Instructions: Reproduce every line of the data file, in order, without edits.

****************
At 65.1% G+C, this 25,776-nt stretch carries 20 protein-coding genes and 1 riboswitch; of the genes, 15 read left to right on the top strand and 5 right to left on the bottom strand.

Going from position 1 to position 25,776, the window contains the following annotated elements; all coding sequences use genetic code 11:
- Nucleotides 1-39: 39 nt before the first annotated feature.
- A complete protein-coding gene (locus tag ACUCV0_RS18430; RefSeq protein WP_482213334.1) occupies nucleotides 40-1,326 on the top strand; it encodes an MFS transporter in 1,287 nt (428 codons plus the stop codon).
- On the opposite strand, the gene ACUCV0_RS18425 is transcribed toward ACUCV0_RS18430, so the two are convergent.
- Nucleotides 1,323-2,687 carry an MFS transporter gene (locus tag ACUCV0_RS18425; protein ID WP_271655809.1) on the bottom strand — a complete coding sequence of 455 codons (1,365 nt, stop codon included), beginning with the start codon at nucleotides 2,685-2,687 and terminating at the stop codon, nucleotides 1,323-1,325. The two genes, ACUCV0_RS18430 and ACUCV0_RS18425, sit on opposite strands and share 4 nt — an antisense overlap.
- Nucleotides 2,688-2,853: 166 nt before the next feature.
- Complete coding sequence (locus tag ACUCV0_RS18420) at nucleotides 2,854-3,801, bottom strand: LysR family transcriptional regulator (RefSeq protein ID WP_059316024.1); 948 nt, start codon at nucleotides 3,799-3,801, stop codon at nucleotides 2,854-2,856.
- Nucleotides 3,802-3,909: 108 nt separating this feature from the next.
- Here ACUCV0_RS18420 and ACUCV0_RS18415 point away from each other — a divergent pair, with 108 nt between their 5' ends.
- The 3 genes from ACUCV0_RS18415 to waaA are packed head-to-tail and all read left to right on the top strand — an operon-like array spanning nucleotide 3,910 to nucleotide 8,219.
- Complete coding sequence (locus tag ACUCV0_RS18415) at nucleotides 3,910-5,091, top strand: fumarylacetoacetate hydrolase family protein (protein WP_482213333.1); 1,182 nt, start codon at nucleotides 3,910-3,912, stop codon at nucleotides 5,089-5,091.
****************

At 65.1% G+C, this 25,776-nt stretch carries 20 protein-coding genes and 1 riboswitch; of the genes, 15 read left to right on the top strand and 5 right to left on the bottom strand.

Going from position 1 to position 25,776, the window contains the following annotated elements; all coding sequences use genetic code 11:
- Nucleotides 1-39: 39 nt before the first annotated feature.
- A complete protein-coding gene (locus tag ACUCV0_RS18430; RefSeq protein WP_482213334.1) occupies nucleotides 40-1,326 on the top strand; it encodes an MFS transporter in 1,287 nt (428 codons plus the stop codon).
- On the opposite strand, the gene ACUCV0_RS18425 is transcribed toward ACUCV0_RS18430, so the two are convergent.
- Nucleotides 1,323-2,687 carry an MFS transporter gene (locus tag ACUCV0_RS18425; protein ID WP_271655809.1) on the bottom strand — a complete coding sequence of 455 codons (1,365 nt, stop codon included), beginning with the start codon at nucleotides 2,685-2,687 and terminating at the stop codon, nucleotides 1,323-1,325. The two genes, ACUCV0_RS18430 and ACUCV0_RS18425, sit on opposite strands and share 4 nt — an antisense overlap.
- Nucleotides 2,688-2,853: 166 nt before the next feature.
- Complete coding sequence (locus tag ACUCV0_RS18420) at nucleotides 2,854-3,801, bottom strand: LysR family transcriptional regulator (RefSeq protein ID WP_059316024.1); 948 nt, start codon at nucleotides 3,799-3,801, stop codon at nucleotides 2,854-2,856.
- Nucleotides 3,802-3,909: 108 nt separating this feature from the next.
- Here ACUCV0_RS18420 and ACUCV0_RS18415 point away from each other — a divergent pair, with 108 nt between their 5' ends.
- The 3 genes from ACUCV0_RS18415 to waaA are packed head-to-tail and all read left to right on the top strand — an operon-like array spanning nucleotide 3,910 to nucleotide 8,219.
- Complete coding sequence (locus tag ACUCV0_RS18415) at nucleotides 3,910-5,091, top strand: fumarylacetoacetate hydrolase family protein (protein WP_482213333.1); 1,182 nt, start codon at nucleotides 3,910-3,912, stop codon at nucleotides 5,089-5,091.